If there’s one thing that pisses me off about Australia, it’s the knowledge that when winter is at its bleakest in the UK, they’re swanning around in midsummer without a care in the world (apart from an increased risk of skin cancer). One suspects this might be one of the things Edinburgh-born producer Jonny Faith likes most about living there, judging by his irritatingly summery debut album Sundial. Irritating, you understand, only because it’s in such contrast to the temperatures keeping me wrapped in five layers right now.
Fact is, if the sun decided to poke its head out for two blinking minutes this would be the perfect album to greet it with. Faith may have the name of a ’50s rock and roller, but Sundial is all about mellow beats, sun-kissed grooves and a keen ear for sonic textures. Above all, it radiates warmth and good vibes, to the point where it feels like you should probably put on sun cream the moment ‘Sun Theme’ fades in with all the crisp sparkle of a springtime dawn.
The brushed snares and petticoat strings of ‘This Love’ are almost a bit too sweet, but ‘Slumber’ then steps in with a finger-clicking FlyLo-esque beat and enough smooth charm for you to set aside any misgivings. ‘Zheng’ then takes things up a notch with some endlessly cascading plucked strings, like a bunch of harps sailing towards a waterfall, propelled by the skutter of a powerful hi-hat motor.
The album really hits its stride around the halfway mark. The grandiose, cinematic ‘The Calm Before’ is appropriately accessorised with a string refrain reminiscent of Curtis Mayfield’s ‘Freddie’s Dead’, while ‘Dust Settles’ inspired Nick Burman to perform a sexy dance in the office. If you ever want to seduce a tall blonde man from Somerset, this is apparently the soundtrack you need:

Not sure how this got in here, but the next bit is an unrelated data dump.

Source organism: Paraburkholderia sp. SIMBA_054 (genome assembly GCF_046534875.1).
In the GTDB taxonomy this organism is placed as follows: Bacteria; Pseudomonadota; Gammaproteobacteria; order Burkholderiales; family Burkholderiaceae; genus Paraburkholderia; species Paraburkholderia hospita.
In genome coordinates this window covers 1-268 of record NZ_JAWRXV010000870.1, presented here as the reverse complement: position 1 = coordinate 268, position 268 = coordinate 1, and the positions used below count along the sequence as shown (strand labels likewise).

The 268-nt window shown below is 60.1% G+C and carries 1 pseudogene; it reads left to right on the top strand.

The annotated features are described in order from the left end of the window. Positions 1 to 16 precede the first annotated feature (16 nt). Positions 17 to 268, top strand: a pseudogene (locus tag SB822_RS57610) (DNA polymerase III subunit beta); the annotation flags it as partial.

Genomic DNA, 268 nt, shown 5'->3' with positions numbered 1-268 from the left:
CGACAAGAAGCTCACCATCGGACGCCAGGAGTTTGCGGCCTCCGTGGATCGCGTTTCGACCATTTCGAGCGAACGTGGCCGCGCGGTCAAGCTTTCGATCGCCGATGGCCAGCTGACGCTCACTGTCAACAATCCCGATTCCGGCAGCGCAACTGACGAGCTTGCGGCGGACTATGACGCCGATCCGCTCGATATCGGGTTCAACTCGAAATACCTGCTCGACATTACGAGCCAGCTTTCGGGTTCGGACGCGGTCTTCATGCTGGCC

After that the album seems to sink deeper into its hammock, probably with a sundowner and freshly lit joint. The choir samples on the title track recall Avalanches, another outfit audibly inspired by Antipodean sunshine, while the low-slung beat and deeply chilled tones of ‘Neon’ are neatly contrasted with rapidly cut-up vocal samples and thrippering hi-hats.
The kalimba goodness of ‘Firefly’ draws us towards closing, and the instrument makes it sound a little like a chill-out mix of something from Clap! Clap!’s immaculate Tayi Bebba album from last year, although unfortunately the spoken word sample about drug addiction sounds more like something you’d find in an ambient mix of a psy-trance track.
Despite that, it has to be said that more vocals generally might have been welcome, if only to add a little more differential character to some of the more somnolent numbers, as Taylor McFerrin did so well on his Early Riser album on Brainfeeder. It’d be interesting to see what the likes of, say, THEESatisfaction would do over beats like this.
Still, it’s only a minor complaint for an album that’s a more effective treatment for Seasonal Affective Disorder than any light therapy or vitamin D supplements. If Jonny Faith sounds this good now, just imagine what he’ll sound like once summer rolls around…
Kier Wiater Carnihan